Although you're highly unlikely to end up in a stick or sword fight on the street, stick and sword training gives you the foundation to use almost any non-projectile weapon in self defense, is largely transferable to unarmed fighting, will teach you lessons you can use in other areas of self defense, and is great for exercise and enjoyment. The stick and sword techniques and training methods in FSD are a mix from a variety of styles, and based on our 4 Step Matrix.
Stick and sword training is different, but also very similar. The weapons are the same length, and the same angles of attack, entries, and defenses work to a large degree. However, there are a few substantial differences. Far less power is required to do damage with a sword, and whereas a strike on the arm may have no effect with a stick, the same cannot be said with a sword! It's also unwise to directly "block" with a sword, as the edge can be damaged. A sword can slash, whereas a stick needs to hit. You can thrust with a stick, but it won't have quite the same effect as thrusting with a sword.
The principles and training methods listed here work for both stick and sword in general, but specific methods work better and worse depending on the particular weapon used. The same goes for heavy vs. light sticks. A very heavy, two-handed cane or baseball bat can be used to block and strike in ways that a thinner, lighter stick cannot. Experiment with different weapons (length, weight, and type) in training, and be mindful of the differences. Below you'll find our general curriculum with links to pictures and videos.
The basic stickwork consists of fundamental angles of attack and footwork. After the practitioner learns the basic 6 angles, we move on to doing them with the footwork listed below:
Once a practitioner learns the basic attacks and footwork we begin with hand sparring using padded sticks. This teaches the "defang the snake" concept (striking the opponent's hand or limb) early on and gradually introduces them to stick sparring.
Note: For much more on Kali, see The Ultimate Guide to Weapon Use and Defense.
The 4 Step Matrix is a version of the Covered Blast we use in FSD for contact weapons. The matrix contains angles of attack, types of attacks (swinging, thrusting, full, half, etc.), covered entries, footwork patterns, and covered exits. In application it consists of a safe entry, either attacking your opponent or intercepting his attack, follow ups that prevent you from getting hit while taking out your opponent, and safe exits. For more information on the 4 Step Matrix and training methods, click here.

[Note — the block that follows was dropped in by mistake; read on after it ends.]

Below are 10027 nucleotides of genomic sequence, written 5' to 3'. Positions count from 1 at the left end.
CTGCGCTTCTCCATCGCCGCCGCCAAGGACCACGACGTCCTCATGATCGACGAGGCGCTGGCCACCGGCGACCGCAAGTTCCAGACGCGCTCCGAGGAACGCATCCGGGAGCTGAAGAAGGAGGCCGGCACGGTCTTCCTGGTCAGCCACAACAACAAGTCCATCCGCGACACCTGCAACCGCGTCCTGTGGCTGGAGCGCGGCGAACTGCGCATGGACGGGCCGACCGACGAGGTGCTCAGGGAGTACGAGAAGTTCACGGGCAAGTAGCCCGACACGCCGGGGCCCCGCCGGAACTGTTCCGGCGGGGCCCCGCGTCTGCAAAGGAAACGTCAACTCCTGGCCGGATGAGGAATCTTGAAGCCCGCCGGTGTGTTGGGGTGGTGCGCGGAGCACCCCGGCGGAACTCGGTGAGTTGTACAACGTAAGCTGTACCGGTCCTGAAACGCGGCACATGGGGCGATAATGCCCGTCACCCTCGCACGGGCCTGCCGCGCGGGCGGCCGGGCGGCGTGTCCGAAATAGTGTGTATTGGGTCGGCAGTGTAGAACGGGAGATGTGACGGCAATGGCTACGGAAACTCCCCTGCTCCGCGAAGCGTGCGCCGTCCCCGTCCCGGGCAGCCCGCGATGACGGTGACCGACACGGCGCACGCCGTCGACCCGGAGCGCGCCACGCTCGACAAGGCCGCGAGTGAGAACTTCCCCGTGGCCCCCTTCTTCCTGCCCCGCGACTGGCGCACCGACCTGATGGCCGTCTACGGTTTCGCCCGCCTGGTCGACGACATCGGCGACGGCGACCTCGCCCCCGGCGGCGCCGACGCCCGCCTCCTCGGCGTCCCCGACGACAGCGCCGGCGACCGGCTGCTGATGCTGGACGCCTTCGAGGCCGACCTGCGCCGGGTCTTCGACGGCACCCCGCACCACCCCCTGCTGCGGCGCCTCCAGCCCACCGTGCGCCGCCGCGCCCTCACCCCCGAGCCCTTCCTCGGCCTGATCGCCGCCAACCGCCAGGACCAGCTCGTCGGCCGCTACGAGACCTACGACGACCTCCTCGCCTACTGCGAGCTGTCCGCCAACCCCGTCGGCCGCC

Most of the above mentioned training centers around prearranged drills and practice patterns for repetition in the isolation phase of training. They're great to build speed, power, perfect your physical techniques, and to learn important concepts. But in reality, you're not going to know what your opponent is going to do and how he's going to respond to your advances. Real fighting involves the unknown and a large dose of chaos. We use two methods to prepare for the reality of fighting: random flow and sparring.
Random flow training isn't sparring in the sense that you're not fighting each other. There's a level of cooperation, as the goal is to help each other to learn. You don't know what your partner is going to do and he or she doesn't know what you're going to do, but you're doing it at a pace you're both comfortable with, and there is a give and take. This training can include emphasis on particular aspects of fighting, where practitioners agree to work on various entries, combination counter attacks, etc. Here are a few ways it can be done:
In sparring, you're fighting each other. You're not trying to directly help your partner to learn, but to win. Sparring is where the chaos comes in, and where you learn to deal with hard pressure coming from a completely uncooperative opponent. In order to avoid injury in stick or sword sparring, protective gear and/or training weapons must be used, or sparring must be low intensity.
For many years I taught sombrada as a training drill, but haven't used it since 2005 or so. I do still feel it has value if done correctly and used as an isolation drill to train attacking entries and follow ups, but my current thinking is that isolating variations of the 4-Step Matrix will provide even better results with a wider variety of live options. Students tend to put too much value on the pattern and/or do it incorrectly. If you're going to train sombrada, be sure to see our video on doing it properly.
Double stick isn't something I train or teach much, but for those that are interested, here is a page demonstrating double stick with the 4 Step Matrix.
See more on kali and eskrima.